In the end the vegetables were definitely cooked, but they tasted more like boiled vegetables than roasted ones.  The onions were particularly slimy and unappealing.  The starchy vegetables weren’t overly soft, just bland and not very flavorful.  The Hokkaido was particularly unpleasant–overly dry and starchy tasting.  Maybe I should have added more salt, but I don’t think that alone would have been transformed the vegetables from unappetizing to delicious.   I can’t imagine that Berley intended the vegetables to come out as they did.  They were just too gross.  Could I have really screwed up the recipe somehow?

Despite the dish’s name, the final product was not anything like a stew.  There were only about 1.5 cups of sauce for almost 3 quarts of vegetables–not even close to a stew in my book.

The tempeh wasn’t bad. It had absorbed all the fat (the vegetables didn’t get any), and was sweet (from the maple syrup and veggie juices) and salty (from the soy sauce).  Plus the garlic and ginger added lots of flavor.  However, I couldn’t taste the rosemary.

Derek and I ended up eating all the tempeh out of the “stew”, and then I pureed the vegetables together to make a creamy soup.  I added some spices and the soup tasted okay, but not great.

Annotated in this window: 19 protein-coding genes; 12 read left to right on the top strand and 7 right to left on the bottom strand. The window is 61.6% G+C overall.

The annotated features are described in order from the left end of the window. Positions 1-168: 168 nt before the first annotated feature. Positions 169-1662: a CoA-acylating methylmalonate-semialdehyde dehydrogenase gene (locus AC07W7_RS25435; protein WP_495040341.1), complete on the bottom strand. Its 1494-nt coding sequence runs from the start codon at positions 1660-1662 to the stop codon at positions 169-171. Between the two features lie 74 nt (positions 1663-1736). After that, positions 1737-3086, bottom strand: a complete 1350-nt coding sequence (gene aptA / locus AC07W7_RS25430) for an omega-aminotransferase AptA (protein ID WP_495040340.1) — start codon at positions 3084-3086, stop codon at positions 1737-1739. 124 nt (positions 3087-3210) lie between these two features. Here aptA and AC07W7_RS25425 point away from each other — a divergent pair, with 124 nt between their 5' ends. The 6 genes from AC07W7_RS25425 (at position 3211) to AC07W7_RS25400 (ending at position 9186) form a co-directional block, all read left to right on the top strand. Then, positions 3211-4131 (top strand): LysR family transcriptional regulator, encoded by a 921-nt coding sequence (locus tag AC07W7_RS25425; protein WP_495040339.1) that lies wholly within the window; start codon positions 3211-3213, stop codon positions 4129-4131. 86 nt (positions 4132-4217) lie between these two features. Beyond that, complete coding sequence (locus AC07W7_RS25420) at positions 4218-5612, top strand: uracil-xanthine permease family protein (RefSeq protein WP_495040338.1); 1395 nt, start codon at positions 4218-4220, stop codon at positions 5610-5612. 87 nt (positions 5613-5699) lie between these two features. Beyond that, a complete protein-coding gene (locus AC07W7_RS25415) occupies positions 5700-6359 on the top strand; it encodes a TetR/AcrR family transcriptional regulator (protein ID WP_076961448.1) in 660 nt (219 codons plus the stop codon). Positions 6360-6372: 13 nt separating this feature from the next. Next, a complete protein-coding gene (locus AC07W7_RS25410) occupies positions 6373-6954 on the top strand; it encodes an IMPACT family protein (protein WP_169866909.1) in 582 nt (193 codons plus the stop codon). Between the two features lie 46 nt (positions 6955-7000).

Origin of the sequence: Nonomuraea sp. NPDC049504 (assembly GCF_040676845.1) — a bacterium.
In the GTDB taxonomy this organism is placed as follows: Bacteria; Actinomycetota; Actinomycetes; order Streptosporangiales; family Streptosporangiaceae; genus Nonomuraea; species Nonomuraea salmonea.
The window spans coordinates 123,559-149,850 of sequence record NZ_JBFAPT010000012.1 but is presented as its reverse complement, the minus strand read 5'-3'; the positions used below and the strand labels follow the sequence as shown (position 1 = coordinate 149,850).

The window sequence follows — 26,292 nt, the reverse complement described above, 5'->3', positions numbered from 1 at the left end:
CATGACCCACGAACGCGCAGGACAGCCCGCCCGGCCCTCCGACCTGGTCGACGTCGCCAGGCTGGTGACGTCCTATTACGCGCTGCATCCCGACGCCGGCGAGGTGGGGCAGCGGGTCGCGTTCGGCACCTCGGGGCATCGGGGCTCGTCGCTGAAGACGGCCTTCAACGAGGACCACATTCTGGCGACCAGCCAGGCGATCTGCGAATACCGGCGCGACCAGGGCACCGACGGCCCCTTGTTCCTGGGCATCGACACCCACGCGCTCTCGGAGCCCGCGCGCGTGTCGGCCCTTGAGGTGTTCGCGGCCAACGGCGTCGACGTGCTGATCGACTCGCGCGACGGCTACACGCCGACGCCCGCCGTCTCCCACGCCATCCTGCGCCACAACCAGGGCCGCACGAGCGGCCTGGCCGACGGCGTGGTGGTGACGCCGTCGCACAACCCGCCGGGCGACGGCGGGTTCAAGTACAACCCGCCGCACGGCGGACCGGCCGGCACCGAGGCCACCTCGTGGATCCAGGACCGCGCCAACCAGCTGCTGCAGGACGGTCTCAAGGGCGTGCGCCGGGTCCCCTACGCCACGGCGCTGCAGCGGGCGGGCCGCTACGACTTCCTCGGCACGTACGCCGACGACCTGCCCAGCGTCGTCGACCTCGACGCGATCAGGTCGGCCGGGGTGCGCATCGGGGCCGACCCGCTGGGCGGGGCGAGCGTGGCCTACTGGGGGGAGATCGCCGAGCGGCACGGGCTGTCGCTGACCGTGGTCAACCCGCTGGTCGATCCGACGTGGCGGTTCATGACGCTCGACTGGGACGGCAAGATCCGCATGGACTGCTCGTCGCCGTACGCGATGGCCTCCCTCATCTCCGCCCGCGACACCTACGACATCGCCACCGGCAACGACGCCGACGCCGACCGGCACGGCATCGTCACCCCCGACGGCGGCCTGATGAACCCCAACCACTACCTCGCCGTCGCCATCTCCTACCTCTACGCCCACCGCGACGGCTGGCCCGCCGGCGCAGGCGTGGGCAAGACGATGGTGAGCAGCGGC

Stew: D

Tempeh: B-

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Bell peppers stuffed with black beans and quinoa

October 3, 2009 at 3:00 pm (Beans, B_minus (2.5 stars), Isa C. Moskowitz)

Stuffed bell peppers are a standard in any 70’s vegetarian cookbook.  Despite being a pretty easy way to disguise “brown vegan mush”, they’ve never really become part of my repertoire.  Before the summer peppers completely disappear, I decided to try the stuffed pepper recipe from Vegan with a Vengeance.

  • 2 Tbs. olive oil
  • 1 cup finely chopped onion
  • 3 cloves garlic, minced